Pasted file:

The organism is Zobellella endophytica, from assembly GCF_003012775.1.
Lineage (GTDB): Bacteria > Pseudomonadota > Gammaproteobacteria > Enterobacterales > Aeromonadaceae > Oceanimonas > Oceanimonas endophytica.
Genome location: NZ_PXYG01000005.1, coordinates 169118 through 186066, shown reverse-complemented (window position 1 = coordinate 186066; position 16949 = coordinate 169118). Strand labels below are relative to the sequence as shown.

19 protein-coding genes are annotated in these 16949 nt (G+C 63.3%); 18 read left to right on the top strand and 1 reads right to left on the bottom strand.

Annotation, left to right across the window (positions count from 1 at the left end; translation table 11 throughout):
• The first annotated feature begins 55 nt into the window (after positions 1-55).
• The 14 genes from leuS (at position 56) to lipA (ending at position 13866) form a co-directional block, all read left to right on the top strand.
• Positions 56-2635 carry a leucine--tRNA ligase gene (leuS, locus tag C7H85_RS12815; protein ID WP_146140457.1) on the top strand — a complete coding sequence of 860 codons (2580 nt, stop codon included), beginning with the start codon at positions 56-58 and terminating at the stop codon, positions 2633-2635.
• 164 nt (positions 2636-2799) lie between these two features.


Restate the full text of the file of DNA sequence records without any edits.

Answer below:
The organism is Zobellella endophytica, from assembly GCF_003012775.1.
Lineage (GTDB): Bacteria > Pseudomonadota > Gammaproteobacteria > Enterobacterales > Aeromonadaceae > Oceanimonas > Oceanimonas endophytica.
Genome location: NZ_PXYG01000005.1, coordinates 169118 through 186066, shown reverse-complemented (window position 1 = coordinate 186066; position 16949 = coordinate 169118). Strand labels below are relative to the sequence as shown.

19 protein-coding genes are annotated in these 16949 nt (G+C 63.3%); 18 read left to right on the top strand and 1 reads right to left on the bottom strand.

Annotation, left to right across the window (positions count from 1 at the left end; translation table 11 throughout):
• The first annotated feature begins 55 nt into the window (after positions 1-55).
• The 14 genes from leuS (at position 56) to lipA (ending at position 13866) form a co-directional block, all read left to right on the top strand.
• Positions 56-2635 carry a leucine--tRNA ligase gene (leuS, locus tag C7H85_RS12815; protein ID WP_146140457.1) on the top strand — a complete coding sequence of 860 codons (2580 nt, stop codon included), beginning with the start codon at positions 56-58 and terminating at the stop codon, positions 2633-2635.
• 164 nt (positions 2636-2799) lie between these two features.